Some readers will be quick to point out that the Democratic Party ― dating back to the days of Franklin Roosevelt ― consists of a coalition of interests and that winning elections requires satisfying each of those interests. Fair enough. But we are here talking about thinking, not winning elections.

Politicians will invariably search for some intellectual justification for what they do. Since their policies are incoherent, no ideology will serve their purpose. What they need is a sociology ― a way of thinking about the world that defends the indefensible ― espoused by intellectuals who will apologize for the mixed economy welfare state without any obvious sense of embarrassment.

For the Obama administration, that sociology is liberalism. Its adherents once called themselves “liberals.” Today, they are “progressives.”

Comments (25)

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  1. Mulligan says:

    Avoiding the coming debate over competing ideologies and FDR..

    Congrats, move over Bible.. when it comes to Obamacare, you’ve written THE book.

  2. John Seater says:

    In my opinion, the reason most liberal economic policies lack a coherent defense in a well-reasoned framework of economic analysis is very simple: those policies are contradicted by economic science. In the absence of significant market failures, the market does a fine job of allocating resources and products. We have Nobel-prize winning theorems about that. Government intervention not only is unnecessary, it is almost certainly harmful. Liberalism is all about the government directing or even running everything, so a science that says such intervention is bad, not good, is not going to provide an analytical framework for justifying liberal policies.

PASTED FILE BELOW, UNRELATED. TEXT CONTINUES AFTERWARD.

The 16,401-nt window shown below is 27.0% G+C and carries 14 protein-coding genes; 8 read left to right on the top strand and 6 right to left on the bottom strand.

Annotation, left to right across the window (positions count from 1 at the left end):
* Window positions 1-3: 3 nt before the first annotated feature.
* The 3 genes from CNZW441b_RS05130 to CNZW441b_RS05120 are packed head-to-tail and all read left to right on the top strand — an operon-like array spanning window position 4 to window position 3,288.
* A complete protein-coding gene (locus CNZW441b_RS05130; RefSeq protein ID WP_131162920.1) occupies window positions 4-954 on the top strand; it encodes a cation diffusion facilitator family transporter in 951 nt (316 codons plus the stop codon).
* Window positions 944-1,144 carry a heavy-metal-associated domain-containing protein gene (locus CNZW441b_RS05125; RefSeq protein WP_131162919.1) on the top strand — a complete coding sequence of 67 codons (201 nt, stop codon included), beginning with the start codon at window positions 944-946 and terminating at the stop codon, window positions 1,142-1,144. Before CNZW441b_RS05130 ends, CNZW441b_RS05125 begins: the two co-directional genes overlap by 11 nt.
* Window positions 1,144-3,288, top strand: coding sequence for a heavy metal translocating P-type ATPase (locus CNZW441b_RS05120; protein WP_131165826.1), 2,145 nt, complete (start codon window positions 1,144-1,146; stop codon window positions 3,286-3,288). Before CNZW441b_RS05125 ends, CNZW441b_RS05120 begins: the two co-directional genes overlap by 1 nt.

A major exception to the foregoing, of course, is environmental policy. Externalities such as air and water pollution really do exist and, because they are market failures, they cannot be fixed by the market itself but instead require government intervention. That is not to say that the government in reality intervenes in the correct way, but at least in principle government intervention to correct externalities makes economic sense.

    Health policies and most other liberal economic policies do not enjoy the same consistency with economic science. That is why I keep asking Uwe Reinhart to point out the market failures that justify the kind of socialized medicine he favors and why he never points them out: there are no such failures of that have been shown to be of any empirically significant magnitude. Similarly, there is no labor market failure justifying the minimum wage, no market failure justifying tax credits for college education, etc., etc.

    So the reason there is no book like Capitalism and Freedom on the political left is that no such book can be written.

  3. Andrew O says:

    There is a lot of secrecy not just in ammunition purchases from the government but lots of other issues that date back decades and past presidencies. It is not just an Obama administration issue, it is an issue with the way we’ve been allowing the federal government to sway the media to divert certain issues from becoming public awareness.